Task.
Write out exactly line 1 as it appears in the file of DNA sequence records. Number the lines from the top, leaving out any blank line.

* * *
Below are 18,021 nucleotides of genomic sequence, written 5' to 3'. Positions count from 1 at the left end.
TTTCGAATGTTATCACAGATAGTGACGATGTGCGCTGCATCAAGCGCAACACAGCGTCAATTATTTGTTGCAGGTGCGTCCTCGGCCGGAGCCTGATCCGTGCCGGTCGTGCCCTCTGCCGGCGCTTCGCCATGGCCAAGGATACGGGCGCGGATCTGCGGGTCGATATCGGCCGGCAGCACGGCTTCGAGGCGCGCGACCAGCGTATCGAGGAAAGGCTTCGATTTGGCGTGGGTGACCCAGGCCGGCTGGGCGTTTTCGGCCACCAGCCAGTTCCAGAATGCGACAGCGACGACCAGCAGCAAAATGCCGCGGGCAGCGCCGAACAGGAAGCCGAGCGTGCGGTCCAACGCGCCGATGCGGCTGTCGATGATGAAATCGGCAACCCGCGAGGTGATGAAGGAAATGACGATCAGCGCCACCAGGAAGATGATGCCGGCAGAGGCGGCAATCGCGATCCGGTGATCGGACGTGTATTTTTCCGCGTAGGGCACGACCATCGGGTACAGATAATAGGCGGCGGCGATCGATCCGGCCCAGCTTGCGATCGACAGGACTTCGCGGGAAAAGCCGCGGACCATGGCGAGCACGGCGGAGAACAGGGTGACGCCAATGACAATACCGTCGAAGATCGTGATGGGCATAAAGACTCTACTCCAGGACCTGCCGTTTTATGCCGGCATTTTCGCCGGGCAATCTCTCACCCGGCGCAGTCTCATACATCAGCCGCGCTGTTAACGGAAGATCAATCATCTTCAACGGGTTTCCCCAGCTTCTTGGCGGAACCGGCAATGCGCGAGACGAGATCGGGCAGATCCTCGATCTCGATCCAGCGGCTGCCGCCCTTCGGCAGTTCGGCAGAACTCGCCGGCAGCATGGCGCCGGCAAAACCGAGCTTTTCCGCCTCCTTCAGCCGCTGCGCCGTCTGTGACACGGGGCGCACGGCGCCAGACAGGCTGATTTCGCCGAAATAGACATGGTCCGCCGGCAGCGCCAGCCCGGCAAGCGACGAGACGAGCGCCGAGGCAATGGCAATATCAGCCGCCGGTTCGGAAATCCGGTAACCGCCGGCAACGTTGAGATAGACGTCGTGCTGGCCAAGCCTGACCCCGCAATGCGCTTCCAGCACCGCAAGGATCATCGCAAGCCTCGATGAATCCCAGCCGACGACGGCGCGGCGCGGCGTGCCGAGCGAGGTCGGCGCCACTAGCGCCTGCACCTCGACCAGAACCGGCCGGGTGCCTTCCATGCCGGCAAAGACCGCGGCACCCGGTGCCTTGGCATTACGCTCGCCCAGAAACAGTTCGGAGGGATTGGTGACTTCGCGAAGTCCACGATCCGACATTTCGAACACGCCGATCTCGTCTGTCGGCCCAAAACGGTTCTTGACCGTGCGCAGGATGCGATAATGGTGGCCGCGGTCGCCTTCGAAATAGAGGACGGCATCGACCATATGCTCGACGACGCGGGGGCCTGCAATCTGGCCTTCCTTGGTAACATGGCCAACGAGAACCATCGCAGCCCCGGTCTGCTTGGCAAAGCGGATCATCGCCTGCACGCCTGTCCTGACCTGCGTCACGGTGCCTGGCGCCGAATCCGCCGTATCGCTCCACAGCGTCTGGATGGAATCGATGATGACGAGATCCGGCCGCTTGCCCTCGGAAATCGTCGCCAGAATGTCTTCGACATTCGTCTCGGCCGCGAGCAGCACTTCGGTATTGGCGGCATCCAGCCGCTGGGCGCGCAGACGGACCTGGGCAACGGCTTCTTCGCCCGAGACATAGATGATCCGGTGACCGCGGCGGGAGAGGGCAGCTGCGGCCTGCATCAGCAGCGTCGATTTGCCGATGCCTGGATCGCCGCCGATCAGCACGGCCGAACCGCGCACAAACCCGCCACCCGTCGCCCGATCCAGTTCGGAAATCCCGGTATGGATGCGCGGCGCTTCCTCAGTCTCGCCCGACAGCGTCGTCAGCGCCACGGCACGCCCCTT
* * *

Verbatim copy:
Below are 18,021 nucleotides of genomic sequence, written 5' to 3'. Positions count from 1 at the left end.